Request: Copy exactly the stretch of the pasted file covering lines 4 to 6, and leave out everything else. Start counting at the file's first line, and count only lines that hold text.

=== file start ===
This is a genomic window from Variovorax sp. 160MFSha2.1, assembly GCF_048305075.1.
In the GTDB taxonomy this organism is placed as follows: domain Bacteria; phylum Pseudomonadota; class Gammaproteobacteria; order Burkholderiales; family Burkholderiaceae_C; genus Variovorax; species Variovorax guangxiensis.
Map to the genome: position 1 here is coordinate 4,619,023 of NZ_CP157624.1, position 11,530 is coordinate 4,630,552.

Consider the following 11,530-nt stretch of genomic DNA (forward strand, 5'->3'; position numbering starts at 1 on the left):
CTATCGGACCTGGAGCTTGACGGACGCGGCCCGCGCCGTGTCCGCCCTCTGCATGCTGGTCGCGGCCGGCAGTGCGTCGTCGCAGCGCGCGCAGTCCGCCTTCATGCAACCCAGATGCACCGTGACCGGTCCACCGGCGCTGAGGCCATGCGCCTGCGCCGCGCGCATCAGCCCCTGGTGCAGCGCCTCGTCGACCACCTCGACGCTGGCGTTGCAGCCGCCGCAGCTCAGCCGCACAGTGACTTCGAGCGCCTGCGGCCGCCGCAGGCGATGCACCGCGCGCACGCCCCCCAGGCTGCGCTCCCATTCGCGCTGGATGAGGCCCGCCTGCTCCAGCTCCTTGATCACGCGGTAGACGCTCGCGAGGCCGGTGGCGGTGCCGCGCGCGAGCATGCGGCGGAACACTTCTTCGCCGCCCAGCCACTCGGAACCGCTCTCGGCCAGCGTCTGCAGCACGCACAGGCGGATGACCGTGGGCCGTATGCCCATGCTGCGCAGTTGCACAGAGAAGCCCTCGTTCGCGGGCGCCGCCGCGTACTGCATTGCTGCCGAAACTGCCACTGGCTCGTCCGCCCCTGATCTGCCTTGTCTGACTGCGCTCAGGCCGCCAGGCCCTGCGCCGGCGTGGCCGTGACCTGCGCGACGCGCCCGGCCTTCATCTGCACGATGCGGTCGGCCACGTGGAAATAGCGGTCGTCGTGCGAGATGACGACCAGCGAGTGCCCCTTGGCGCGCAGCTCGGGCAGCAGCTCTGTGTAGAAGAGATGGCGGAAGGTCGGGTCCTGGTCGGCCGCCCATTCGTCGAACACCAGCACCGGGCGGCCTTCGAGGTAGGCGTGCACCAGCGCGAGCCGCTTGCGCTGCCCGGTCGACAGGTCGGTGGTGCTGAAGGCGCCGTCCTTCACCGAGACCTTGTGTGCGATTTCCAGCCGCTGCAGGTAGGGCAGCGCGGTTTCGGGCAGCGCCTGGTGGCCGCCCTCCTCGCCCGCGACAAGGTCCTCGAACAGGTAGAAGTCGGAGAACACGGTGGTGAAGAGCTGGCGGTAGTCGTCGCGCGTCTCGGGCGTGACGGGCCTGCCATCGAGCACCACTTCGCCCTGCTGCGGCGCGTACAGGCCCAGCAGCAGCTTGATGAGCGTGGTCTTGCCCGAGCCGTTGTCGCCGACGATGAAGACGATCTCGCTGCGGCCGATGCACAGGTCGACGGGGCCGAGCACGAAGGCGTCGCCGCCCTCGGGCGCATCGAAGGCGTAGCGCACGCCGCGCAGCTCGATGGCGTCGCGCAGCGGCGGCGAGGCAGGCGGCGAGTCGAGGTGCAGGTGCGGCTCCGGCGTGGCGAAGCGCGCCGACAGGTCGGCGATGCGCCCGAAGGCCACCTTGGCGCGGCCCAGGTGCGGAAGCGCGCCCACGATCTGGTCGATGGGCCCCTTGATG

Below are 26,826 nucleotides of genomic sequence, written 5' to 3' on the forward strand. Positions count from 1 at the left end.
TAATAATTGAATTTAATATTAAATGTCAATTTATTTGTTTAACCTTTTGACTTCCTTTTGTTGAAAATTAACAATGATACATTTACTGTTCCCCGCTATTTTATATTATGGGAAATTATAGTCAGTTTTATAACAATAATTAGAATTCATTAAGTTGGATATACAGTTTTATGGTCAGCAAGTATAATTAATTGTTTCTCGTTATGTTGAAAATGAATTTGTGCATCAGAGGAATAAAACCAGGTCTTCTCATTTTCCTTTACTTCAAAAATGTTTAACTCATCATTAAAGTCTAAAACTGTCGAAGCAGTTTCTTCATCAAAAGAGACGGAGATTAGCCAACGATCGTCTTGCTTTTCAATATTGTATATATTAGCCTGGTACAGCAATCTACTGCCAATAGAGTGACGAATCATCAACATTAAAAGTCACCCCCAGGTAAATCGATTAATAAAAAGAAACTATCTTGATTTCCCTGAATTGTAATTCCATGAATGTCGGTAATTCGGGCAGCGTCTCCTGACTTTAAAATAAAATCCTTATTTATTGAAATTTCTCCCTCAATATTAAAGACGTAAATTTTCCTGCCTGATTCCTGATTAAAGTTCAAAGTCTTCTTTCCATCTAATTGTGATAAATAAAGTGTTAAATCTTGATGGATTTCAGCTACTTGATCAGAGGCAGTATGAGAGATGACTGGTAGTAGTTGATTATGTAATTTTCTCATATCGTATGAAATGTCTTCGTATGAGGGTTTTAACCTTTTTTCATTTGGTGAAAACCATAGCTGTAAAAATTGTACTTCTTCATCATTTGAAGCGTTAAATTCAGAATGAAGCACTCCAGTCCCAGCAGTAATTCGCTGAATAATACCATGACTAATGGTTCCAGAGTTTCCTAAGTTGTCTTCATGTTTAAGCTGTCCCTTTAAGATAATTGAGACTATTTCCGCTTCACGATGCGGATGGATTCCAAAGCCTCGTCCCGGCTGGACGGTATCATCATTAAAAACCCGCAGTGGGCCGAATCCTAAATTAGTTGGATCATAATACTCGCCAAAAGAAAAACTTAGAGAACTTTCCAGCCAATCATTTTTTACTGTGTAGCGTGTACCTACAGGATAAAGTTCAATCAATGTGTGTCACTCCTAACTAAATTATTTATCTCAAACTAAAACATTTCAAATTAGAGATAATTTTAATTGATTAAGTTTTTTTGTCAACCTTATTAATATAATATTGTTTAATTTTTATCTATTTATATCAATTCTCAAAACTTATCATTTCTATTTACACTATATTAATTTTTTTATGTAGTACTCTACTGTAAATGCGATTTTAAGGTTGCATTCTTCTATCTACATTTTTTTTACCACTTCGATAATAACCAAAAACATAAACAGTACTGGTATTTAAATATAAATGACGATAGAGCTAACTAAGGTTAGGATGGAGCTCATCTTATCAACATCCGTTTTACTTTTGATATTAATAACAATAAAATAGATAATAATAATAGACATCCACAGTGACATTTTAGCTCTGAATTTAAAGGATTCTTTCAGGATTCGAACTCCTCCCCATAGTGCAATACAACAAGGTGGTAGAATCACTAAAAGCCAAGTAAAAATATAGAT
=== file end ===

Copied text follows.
Consider the following 11,530-nt stretch of genomic DNA (forward strand, 5'->3'; position numbering starts at 1 on the left):
CTATCGGACCTGGAGCTTGACGGACGCGGCCCGCGCCGTGTCCGCCCTCTGCATGCTGGTCGCGGCCGGCAGTGCGTCGTCGCAGCGCGCGCAGTCCGCCTTCATGCAACCCAGATGCACCGTGACCGGTCCACCGGCGCTGAGGCCATGCGCCTGCGCCGCGCGCATCAGCCCCTGGTGCAGCGCCTCGTCGACCACCTCGACGCTGGCGTTGCAGCCGCCGCAGCTCAGCCGCACAGTGACTTCGAGCGCCTGCGGCCGCCGCAGGCGATGCACCGCGCGCACGCCCCCCAGGCTGCGCTCCCATTCGCGCTGGATGAGGCCCGCCTGCTCCAGCTCCTTGATCACGCGGTAGACGCTCGCGAGGCCGGTGGCGGTGCCGCGCGCGAGCATGCGGCGGAACACTTCTTCGCCGCCCAGCCACTCGGAACCGCTCTCGGCCAGCGTCTGCAGCACGCACAGGCGGATGACCGTGGGCCGTATGCCCATGCTGCGCAGTTGCACAGAGAAGCCCTCGTTCGCGGGCGCCGCCGCGTACTGCATTGCTGCCGAAACTGCCACTGGCTCGTCCGCCCCTGATCTGCCTTGTCTGACTGCGCTCAGGCCGCCAGGCCCTGCGCCGGCGTGGCCGTGACCTGCGCGACGCGCCCGGCCTTCATCTGCACGATGCGGTCGGCCACGTGGAAATAGCGGTCGTCGTGCGAGATGACGACCAGCGAGTGCCCCTTGGCGCGCAGCTCGGGCAGCAGCTCTGTGTAGAAGAGATGGCGGAAGGTCGGGTCCTGGTCGGCCGCCCATTCGTCGAACACCAGCACCGGGCGGCCTTCGAGGTAGGCGTGCACCAGCGCGAGCCGCTTGCGCTGCCCGGTCGACAGGTCGGTGGTGCTGAAGGCGCCGTCCTTCACCGAGACCTTGTGTGCGATTTCCAGCCGCTGCAGGTAGGGCAGCGCGGTTTCGGGCAGCGCCTGGTGGCCGCCCTCCTCGCCCGCGACAAGGTCCTCGAACAGGTAGAAGTCGGAGAACACGGTGGTGAAGAGCTGGCGGTAGTCGTCGCGCGTCTCGGGCGTGACGGGCCTGCCATCGAGCACCACTTCGCCCTGCTGCGGCGCGTACAGGCCCAGCAGCAGCTTGATGAGCGTGGTCTTGCCCGAGCCGTTGTCGCCGACGATGAAGACGATCTCGCTGCGGCCGATGCACAGGTCGACGGGGCCGAGCACGAAGGCGTCGCCGCCCTCGGGCGCATCGAAGGCGTAGCGCACGCCGCGCAGCTCGATGGCGTCGCGCAGCGGCGGCGAGGCAGGCGGCGAGTCGAGGTGCAGGTGCGGCTCCGGCGTGGCGAAGCGCGCCGACAGGTCGGCGATGCGCCCGAAGGCCACCTTGGCGCGGCCCAGGTGCGGAAGCGCGCCCACGATCTGGTCGATGGGCCCCTTGATG

Below are 26,826 nucleotides of genomic sequence, written 5' to 3' on the forward strand. Positions count from 1 at the left end.